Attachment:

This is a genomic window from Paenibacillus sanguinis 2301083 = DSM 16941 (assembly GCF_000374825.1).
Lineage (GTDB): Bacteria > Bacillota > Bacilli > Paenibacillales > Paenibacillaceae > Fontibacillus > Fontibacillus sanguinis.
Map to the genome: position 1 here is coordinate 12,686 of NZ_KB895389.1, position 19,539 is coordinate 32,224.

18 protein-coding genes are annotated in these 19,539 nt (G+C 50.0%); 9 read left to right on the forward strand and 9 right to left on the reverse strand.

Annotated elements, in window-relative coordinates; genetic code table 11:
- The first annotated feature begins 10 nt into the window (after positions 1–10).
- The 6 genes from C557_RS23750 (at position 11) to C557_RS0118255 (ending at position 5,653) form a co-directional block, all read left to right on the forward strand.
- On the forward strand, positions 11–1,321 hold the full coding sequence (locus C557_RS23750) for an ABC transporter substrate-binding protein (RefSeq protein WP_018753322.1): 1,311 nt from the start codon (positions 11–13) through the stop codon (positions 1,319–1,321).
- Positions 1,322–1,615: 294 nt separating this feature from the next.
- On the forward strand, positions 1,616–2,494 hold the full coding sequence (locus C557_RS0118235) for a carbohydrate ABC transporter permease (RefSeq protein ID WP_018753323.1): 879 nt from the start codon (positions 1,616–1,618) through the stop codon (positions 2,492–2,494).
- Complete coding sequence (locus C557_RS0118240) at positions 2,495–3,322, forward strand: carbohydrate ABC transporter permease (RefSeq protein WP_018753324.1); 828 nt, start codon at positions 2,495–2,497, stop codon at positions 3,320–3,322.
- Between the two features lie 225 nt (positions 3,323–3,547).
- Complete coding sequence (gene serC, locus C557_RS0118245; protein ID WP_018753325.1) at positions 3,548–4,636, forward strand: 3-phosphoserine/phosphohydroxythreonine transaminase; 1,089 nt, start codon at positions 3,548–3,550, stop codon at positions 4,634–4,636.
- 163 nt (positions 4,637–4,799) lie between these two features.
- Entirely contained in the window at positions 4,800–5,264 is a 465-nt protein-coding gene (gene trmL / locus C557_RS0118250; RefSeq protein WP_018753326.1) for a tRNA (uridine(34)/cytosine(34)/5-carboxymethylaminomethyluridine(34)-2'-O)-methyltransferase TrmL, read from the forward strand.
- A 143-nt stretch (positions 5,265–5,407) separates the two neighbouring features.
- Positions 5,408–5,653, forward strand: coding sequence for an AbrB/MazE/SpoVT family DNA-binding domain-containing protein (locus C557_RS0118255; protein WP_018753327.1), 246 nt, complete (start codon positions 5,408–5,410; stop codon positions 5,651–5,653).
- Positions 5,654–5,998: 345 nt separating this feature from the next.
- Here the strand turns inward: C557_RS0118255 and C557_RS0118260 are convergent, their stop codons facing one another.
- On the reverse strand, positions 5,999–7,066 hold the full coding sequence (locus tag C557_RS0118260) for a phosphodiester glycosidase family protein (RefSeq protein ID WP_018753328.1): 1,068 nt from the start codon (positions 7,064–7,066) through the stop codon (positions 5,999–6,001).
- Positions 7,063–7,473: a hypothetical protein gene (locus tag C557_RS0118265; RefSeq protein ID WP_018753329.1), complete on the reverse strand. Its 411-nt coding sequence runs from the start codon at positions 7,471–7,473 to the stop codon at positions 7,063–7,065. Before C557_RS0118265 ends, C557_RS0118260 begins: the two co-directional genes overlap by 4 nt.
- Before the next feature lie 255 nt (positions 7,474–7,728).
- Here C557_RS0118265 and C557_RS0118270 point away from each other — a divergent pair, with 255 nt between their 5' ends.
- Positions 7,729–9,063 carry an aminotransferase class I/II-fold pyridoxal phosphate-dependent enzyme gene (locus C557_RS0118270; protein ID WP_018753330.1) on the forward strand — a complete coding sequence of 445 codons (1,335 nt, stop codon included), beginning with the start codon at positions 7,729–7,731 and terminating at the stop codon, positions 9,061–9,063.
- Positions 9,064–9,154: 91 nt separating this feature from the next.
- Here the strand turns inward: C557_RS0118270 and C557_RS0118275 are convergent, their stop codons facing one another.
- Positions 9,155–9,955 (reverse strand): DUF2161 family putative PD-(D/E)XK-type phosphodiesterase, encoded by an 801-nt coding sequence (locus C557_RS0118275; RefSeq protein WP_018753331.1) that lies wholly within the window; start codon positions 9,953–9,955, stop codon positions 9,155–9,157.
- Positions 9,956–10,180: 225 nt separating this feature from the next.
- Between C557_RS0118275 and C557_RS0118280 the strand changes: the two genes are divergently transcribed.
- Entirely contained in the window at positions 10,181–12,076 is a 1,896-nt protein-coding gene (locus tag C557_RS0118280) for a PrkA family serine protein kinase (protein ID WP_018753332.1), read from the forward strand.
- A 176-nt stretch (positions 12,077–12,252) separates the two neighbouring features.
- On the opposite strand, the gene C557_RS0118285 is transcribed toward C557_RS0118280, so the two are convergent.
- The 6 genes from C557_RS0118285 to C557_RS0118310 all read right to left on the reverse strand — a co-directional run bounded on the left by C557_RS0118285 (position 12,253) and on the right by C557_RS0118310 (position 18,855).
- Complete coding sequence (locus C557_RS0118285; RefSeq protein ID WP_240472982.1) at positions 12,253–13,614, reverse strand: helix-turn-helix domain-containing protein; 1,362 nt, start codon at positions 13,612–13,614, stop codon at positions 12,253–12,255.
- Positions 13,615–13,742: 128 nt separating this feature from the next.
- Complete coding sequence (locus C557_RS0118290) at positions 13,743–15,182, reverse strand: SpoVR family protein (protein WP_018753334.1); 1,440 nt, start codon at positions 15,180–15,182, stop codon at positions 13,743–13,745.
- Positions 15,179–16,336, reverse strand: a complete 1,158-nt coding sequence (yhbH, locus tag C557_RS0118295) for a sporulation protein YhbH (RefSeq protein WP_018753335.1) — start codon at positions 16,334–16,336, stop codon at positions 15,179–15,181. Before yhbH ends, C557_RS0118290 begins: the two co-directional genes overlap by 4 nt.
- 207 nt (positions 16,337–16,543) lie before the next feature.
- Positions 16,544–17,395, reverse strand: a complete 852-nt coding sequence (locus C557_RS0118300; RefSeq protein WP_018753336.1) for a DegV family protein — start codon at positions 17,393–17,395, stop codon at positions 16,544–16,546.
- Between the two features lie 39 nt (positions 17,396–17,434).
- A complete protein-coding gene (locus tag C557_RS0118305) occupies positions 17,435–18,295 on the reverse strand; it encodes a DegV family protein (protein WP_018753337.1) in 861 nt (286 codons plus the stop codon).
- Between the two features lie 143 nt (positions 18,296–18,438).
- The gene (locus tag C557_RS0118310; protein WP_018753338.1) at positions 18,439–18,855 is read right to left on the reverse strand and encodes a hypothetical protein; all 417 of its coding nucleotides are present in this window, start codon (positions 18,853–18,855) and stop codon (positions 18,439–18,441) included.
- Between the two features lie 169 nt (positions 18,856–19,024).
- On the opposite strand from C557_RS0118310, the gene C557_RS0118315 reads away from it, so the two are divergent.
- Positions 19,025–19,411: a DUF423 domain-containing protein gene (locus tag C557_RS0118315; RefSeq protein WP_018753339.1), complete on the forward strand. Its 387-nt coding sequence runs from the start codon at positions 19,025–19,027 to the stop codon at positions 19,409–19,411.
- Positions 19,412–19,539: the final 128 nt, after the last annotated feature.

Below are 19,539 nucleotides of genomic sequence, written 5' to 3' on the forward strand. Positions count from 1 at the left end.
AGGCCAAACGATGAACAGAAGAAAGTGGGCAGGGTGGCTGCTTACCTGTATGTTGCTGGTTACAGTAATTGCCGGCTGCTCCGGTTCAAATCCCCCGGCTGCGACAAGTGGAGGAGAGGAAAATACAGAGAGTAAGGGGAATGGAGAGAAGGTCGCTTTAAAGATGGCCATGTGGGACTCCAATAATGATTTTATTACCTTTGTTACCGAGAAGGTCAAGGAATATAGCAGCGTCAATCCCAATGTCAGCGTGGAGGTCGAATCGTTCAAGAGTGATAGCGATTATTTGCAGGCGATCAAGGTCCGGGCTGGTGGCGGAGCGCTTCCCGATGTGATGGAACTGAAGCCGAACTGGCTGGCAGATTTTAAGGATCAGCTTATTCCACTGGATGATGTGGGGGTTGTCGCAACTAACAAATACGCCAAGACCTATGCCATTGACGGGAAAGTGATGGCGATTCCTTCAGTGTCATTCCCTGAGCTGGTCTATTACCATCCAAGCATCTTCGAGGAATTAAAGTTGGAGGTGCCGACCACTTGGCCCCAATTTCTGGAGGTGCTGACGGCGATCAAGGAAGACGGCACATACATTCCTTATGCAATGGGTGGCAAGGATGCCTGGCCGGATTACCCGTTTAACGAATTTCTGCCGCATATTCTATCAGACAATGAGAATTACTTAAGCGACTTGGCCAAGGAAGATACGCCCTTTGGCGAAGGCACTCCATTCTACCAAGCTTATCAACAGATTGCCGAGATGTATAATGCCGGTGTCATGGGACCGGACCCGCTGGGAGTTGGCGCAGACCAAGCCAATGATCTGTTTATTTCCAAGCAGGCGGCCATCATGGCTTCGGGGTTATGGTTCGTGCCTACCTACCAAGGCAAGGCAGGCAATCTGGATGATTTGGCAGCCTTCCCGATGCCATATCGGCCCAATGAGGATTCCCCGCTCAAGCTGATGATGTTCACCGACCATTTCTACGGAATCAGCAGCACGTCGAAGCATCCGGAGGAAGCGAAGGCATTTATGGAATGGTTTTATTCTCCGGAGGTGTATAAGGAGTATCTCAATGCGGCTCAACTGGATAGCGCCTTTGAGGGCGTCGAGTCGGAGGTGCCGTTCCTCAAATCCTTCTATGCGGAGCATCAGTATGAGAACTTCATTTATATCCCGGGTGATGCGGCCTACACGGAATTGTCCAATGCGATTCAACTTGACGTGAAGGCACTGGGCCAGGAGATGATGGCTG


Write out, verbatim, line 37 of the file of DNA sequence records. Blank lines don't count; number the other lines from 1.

- Positions 15,179–16,336, reverse strand: a complete 1,158-nt coding sequence (yhbH, locus tag C557_RS0118295) for a sporulation protein YhbH (RefSeq protein WP_018753335.1) — start codon at positions 16,334–16,336, stop codon at positions 15,179–15,181. Before yhbH ends, C557_RS0118290 begins: the two co-directional genes overlap by 4 nt.